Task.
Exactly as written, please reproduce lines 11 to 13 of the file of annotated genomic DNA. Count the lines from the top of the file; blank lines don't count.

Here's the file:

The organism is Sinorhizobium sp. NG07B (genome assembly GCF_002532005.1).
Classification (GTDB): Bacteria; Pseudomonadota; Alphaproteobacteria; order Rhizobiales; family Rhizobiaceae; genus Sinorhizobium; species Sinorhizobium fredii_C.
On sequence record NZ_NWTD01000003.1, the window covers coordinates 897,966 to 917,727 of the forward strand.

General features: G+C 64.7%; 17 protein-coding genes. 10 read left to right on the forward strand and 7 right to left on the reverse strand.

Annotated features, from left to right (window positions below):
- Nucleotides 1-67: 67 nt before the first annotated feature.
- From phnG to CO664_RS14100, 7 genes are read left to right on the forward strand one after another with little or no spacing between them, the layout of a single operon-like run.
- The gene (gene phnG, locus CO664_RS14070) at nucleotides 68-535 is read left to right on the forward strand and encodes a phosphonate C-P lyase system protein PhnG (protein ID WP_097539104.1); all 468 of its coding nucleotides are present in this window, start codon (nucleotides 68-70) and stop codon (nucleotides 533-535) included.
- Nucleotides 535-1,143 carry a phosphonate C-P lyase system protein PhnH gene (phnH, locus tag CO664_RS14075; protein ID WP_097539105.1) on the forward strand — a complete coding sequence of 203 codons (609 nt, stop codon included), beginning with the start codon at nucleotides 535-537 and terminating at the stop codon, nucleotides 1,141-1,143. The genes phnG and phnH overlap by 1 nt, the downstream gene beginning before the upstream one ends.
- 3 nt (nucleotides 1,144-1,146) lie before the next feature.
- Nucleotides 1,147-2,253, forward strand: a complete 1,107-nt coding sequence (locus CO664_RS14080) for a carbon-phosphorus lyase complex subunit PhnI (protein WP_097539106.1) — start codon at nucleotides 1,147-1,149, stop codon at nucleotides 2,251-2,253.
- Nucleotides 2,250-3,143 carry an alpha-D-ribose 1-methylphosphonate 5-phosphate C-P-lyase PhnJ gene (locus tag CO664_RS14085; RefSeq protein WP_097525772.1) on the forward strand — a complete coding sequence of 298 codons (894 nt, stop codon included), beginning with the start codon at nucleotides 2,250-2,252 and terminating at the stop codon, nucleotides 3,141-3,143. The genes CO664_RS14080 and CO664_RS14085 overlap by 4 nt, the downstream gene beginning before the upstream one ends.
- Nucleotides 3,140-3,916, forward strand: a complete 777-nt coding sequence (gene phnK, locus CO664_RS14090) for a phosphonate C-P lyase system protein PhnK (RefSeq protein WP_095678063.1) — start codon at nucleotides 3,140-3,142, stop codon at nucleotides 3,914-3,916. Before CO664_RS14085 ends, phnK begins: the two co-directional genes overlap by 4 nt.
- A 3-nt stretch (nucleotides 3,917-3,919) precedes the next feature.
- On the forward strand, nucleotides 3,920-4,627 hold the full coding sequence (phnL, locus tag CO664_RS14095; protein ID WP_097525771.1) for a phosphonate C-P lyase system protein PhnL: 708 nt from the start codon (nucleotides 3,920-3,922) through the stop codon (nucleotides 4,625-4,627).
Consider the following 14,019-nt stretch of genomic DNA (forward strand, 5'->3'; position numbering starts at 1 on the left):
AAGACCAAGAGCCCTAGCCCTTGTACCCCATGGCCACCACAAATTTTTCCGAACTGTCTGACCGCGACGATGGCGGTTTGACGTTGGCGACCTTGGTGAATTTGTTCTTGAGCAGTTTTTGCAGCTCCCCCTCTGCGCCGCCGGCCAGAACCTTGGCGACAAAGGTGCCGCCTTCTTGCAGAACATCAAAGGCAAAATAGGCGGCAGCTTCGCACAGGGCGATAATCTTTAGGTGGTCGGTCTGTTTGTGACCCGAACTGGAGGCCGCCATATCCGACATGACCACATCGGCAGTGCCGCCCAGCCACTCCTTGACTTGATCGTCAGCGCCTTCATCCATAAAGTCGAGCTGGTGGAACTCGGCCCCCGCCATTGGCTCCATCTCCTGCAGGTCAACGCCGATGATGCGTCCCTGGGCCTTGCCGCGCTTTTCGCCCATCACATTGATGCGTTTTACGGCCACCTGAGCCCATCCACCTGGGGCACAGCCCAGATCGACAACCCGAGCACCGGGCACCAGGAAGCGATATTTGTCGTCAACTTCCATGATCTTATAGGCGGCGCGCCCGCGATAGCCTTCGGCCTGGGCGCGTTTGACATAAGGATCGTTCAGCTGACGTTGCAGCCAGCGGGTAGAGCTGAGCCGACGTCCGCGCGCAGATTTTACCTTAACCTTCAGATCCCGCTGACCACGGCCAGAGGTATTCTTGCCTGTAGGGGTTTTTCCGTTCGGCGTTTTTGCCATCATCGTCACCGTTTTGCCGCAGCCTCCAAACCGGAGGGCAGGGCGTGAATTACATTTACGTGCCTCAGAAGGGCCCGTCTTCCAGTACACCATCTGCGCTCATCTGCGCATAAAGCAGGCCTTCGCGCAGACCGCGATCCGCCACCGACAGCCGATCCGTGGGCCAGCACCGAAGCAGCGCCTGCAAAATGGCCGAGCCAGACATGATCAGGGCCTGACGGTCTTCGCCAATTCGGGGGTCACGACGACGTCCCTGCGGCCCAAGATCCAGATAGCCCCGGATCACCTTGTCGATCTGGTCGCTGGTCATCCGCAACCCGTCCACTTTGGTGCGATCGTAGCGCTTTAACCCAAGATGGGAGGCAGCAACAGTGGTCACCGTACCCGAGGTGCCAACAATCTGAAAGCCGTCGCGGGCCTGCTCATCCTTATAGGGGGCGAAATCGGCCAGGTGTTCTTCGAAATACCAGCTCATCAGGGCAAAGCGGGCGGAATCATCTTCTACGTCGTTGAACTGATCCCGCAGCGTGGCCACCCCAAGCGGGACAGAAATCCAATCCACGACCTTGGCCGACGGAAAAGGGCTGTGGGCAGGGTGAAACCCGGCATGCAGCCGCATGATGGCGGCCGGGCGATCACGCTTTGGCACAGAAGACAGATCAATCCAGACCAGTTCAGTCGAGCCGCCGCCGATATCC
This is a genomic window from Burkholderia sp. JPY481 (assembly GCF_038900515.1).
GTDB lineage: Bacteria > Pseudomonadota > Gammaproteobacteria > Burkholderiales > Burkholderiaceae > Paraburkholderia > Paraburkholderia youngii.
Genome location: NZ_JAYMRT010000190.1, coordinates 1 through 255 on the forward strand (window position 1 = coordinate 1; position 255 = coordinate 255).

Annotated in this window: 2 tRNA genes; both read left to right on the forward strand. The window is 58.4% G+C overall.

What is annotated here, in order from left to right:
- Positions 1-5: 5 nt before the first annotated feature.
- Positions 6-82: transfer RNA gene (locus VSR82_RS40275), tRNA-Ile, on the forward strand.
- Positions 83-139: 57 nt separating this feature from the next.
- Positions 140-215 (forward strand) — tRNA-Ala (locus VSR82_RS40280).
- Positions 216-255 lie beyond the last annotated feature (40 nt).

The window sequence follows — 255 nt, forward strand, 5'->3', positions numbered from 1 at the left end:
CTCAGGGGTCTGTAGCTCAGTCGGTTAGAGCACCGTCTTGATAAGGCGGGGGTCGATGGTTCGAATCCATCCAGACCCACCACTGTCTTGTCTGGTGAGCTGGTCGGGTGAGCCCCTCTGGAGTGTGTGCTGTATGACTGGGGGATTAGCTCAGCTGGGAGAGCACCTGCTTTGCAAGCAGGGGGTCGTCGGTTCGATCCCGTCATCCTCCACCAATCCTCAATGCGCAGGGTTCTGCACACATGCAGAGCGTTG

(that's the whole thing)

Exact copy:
- Nucleotides 1,147-2,253, forward strand: a complete 1,107-nt coding sequence (locus CO664_RS14080) for a carbon-phosphorus lyase complex subunit PhnI (protein WP_097539106.1) — start codon at nucleotides 1,147-1,149, stop codon at nucleotides 2,251-2,253.
- Nucleotides 2,250-3,143 carry an alpha-D-ribose 1-methylphosphonate 5-phosphate C-P-lyase PhnJ gene (locus tag CO664_RS14085; RefSeq protein WP_097525772.1) on the forward strand — a complete coding sequence of 298 codons (894 nt, stop codon included), beginning with the start codon at nucleotides 2,250-2,252 and terminating at the stop codon, nucleotides 3,141-3,143. The genes CO664_RS14080 and CO664_RS14085 overlap by 4 nt, the downstream gene beginning before the upstream one ends.
- Nucleotides 3,140-3,916, forward strand: a complete 777-nt coding sequence (gene phnK, locus CO664_RS14090) for a phosphonate C-P lyase system protein PhnK (RefSeq protein WP_095678063.1) — start codon at nucleotides 3,140-3,142, stop codon at nucleotides 3,914-3,916. Before CO664_RS14085 ends, phnK begins: the two co-directional genes overlap by 4 nt.